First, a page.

Scrooge ups the ante with the “boiled in pudding / buried with holly in the heart” line, causing Mr. Thorndike to quiver and huff, Mr. Dawson as Fred to be taken aback, and Mr. Phantom to peer goblin-like around again, hunched over his desk. Fred never really regains himself, asking why do you resent me because I married for love (and to get third billing under the Mrs., I suspect!)? The expression makes Fred look more like a downcast, petulant child if I’m being frank, but he’s every right and reason to be hurt, especially as Thorndike’s Scrooge titters and never looks up from his pen for a full ten seconds, only to have “Good afternoon!” as the only translation of his soliloquy.

Scrooge sasses him with a condescending roll-over of the hand again and again that my partner and I do a lot to show extreme exasperation. Fred, on the receiving end of such 2010’s sass, resignedly leaves, but not before wishing his uncle and Bob a MERRY CHRISTMAS! Bob waves after him, and Scrooge barks at him again for continuing the wave after Fred’s left.

Outside, a boy comes over to sing, or some such begging, at Scrooge’s door. Fred, on the way out, pauses to give the boy some coin--which I was grateful for, considering the child is inexplicably rubbing his upper thigh. “Please sir; my pocket is hungry and hasn’t eaten money in a long while! If I stick me ‘and in, it’ll chomp it down to the wrist-bones!” A common enough situation, sadly. The actor makes eye contact with the back of Fred’s head the entire time, even more strangely.

The young lad gets a close-up, during which time he’s positioned himself to rock against a wall, yell-singing a Christmas carol (MAAARLEY WAS DEEAAAD, TOOO BEGIN WIIIITH, ALLLLLL IS QUIET, AAAS A DOORNAIL), and Scrooge, ballistically angry, works himself up into such a tizzy that he grabs a ledger from the desk and smashes it down over the boy’s head like a game of whack-an-urchin. The lad stares up at him in disbelief--in large part because we can very clearly see that it very much connected with his head--and runs off as Scrooge swings and misses a second shot.

We get now to see Scrooge standing, and he’s quite the hunched-over beanpole, this one.

He seems to be either ecstatic at shutting up the singer, or still frothing with rage, because he brings the ledger up and down in pantomime twice more--maybe disagreeing that the doornail is the deadest piece of ironmongery.

Just as he gets back to work, Bob hurries over to let in the gentleman collecting money for the poor, who must not’ve seen Scrooge’s moral display just a few seconds earlier. In a first, breaking with every other interaction between these two characters I’ve seen, Scrooge is cordial enough to invite the collector to sit down, perhaps believing him a client of BUSINESS! The intertitlist does a good job filling us in on each important line, straight from the immortal pen of Charles Dickens.

At the first sign of “want to give to charity?”, Scrooge’s expression goes from cordial to confusion and bitter greed--soon enough, he tells the collector to talk to the hand, stopping the fellow, and asking if the usual Bad Places are in operation, jiggling about in his chair each time he speaks, and seeming to mewl in contentment at the info that they still are open. Bob Cratchit has a split second of being cold and shivering by the candle. Thorndike brings his hand down again, grumpy but sickeningly polite in a way I haven’t seen other Scrooges do. You get the impression the old fellow’s actively malicious and would be far more conniving and manipulative if he had any interest and a bit more intellect.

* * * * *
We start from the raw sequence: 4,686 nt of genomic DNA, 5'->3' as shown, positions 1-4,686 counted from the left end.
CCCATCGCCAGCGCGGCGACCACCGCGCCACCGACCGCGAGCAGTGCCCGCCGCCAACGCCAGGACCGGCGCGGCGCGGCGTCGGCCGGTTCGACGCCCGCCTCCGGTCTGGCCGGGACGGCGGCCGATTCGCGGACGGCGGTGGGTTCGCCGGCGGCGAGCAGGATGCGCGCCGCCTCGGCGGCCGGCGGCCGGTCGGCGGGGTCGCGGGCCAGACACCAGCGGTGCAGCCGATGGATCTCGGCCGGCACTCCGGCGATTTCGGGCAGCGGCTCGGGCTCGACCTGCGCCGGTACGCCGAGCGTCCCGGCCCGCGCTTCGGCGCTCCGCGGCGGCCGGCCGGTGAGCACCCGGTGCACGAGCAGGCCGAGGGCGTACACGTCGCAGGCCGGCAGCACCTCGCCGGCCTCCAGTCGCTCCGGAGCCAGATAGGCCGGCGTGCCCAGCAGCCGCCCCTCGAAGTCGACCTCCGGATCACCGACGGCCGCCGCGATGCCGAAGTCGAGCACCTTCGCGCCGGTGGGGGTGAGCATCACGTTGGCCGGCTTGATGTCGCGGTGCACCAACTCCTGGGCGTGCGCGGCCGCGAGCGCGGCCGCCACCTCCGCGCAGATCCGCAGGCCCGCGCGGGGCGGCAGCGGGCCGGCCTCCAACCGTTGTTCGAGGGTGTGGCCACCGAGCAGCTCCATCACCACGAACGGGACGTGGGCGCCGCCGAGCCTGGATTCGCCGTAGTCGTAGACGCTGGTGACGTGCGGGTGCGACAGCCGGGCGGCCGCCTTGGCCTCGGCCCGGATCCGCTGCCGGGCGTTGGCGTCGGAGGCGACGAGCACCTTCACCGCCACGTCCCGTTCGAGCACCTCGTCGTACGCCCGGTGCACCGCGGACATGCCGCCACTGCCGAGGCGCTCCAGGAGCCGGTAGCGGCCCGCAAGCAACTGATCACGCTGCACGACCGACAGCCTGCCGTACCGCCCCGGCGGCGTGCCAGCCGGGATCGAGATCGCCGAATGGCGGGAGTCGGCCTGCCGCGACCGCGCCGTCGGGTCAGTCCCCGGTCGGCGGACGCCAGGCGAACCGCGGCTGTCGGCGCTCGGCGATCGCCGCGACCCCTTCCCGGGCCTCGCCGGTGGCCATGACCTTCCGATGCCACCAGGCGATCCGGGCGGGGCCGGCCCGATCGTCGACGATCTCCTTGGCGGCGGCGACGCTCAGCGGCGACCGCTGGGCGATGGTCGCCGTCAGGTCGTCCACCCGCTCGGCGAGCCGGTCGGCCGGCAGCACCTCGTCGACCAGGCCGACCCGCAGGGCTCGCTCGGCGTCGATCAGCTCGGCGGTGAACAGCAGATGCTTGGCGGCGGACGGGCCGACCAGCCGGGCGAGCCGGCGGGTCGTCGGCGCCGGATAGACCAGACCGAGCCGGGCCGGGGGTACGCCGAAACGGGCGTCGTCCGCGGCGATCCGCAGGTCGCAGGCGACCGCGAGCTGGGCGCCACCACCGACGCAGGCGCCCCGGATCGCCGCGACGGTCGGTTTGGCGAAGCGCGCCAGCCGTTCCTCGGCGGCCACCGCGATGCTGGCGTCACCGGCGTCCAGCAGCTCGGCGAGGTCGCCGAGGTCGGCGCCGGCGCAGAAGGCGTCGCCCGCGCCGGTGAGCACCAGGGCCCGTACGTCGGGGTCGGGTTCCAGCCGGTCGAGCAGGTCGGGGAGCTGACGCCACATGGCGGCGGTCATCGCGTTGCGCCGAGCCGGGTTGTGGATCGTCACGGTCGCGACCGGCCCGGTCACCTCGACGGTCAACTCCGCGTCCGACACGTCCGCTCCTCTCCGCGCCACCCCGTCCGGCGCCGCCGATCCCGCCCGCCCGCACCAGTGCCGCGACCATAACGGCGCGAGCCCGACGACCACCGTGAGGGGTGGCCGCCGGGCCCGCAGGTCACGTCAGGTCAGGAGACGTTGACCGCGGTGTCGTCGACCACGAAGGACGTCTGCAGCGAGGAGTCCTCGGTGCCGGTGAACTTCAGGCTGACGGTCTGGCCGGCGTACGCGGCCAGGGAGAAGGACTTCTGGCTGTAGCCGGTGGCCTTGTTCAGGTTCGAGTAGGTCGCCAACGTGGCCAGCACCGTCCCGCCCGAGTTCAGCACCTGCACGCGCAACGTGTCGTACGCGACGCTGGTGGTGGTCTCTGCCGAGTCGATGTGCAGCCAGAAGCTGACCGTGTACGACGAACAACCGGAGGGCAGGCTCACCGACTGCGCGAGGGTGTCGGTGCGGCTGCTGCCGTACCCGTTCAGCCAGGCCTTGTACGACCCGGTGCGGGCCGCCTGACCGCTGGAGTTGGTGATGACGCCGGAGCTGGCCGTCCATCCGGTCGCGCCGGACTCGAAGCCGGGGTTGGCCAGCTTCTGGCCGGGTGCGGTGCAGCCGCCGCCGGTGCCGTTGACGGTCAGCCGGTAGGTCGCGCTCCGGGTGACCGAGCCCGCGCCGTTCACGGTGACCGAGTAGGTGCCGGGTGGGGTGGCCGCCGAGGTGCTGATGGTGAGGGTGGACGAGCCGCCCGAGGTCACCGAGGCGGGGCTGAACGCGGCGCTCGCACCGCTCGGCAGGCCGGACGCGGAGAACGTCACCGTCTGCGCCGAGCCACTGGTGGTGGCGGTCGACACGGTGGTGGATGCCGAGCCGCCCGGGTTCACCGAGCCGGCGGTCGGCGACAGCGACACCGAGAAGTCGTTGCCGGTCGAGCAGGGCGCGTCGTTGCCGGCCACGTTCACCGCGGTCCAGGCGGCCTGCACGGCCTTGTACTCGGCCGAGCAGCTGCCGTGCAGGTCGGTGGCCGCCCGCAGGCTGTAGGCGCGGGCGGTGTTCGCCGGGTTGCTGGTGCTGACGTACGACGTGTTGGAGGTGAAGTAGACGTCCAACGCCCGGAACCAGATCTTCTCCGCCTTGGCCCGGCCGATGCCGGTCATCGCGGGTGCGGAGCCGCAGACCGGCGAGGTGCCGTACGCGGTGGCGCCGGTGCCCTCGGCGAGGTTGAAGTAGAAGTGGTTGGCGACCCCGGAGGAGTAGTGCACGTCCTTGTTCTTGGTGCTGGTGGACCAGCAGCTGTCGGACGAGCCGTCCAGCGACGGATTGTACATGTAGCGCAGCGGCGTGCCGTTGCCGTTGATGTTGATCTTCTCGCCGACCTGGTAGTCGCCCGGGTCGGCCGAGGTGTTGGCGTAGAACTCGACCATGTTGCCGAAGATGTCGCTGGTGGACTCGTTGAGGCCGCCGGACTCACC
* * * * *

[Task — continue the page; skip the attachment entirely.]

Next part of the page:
The collector collects his hat back up and leaves, mouthing something harsh back at Scrooge, who replies with a thumb stuck out jerking it to leave--except at the camera angle, we barely register it’s his thumb before the cut, and boy does it look like a far more R-rated “A Christmas Carol” now!

Here’s what we’ve been waiting for, though! We get to see our top-billed actress, as Mrs. Fred (Nina Vanna, a Russian-British actress in her film debut!), and her sister, decorate for the party tomorrow. Before we can see that one of them is standing up on a chair, it appeared that Mrs. Fred was in fact a young Lady Dimitrescu. Fred’s not that lucky, though. Speaking of which, in he comes!, greeting his overly-affectionate wife. She tussles his hair with such ferocity he pulls away and shakes his fist at her, which may or may not have been scripted because all the joy fades rapidly from the room even before Fred relates Scrooge’s catchphrase about Christmas.

Scrooge, not to be outdone by his nephew’s inexplicable ferocity, shakes his walking cane at a far-too-close Bob Cratchit, angry as ever about paying a day’s wages for no work on Chribnus. As soon as the boss legs it out the door, Bob follows suit!

“Goody, goody!”, I think to myself. “A little over a third done--now we get to see Marley in the door-knocker! I missed the old chap in 1922.”

In the first of many strange changes regarding the Spirits, Scrooge makes it home without seeing Jack Denton’s face peering out of the middle of his door! This one is especially odd, considering that there’s no doubt of its deliberateness--in 1922 so much was cut that I could give it slack, but here…

Maybe Scrooge had a word with the editor along the lines of, “Right: I’m hungry and I want my gruel, Bedelia.” The editor, having seen Creepshow too young like myself, screamed and omitted the scene.

Or, more likely, in keeping with the rest of the film, the effects may have been too costly on time and money, and were ostensibly cut wherever they weren’t necessary.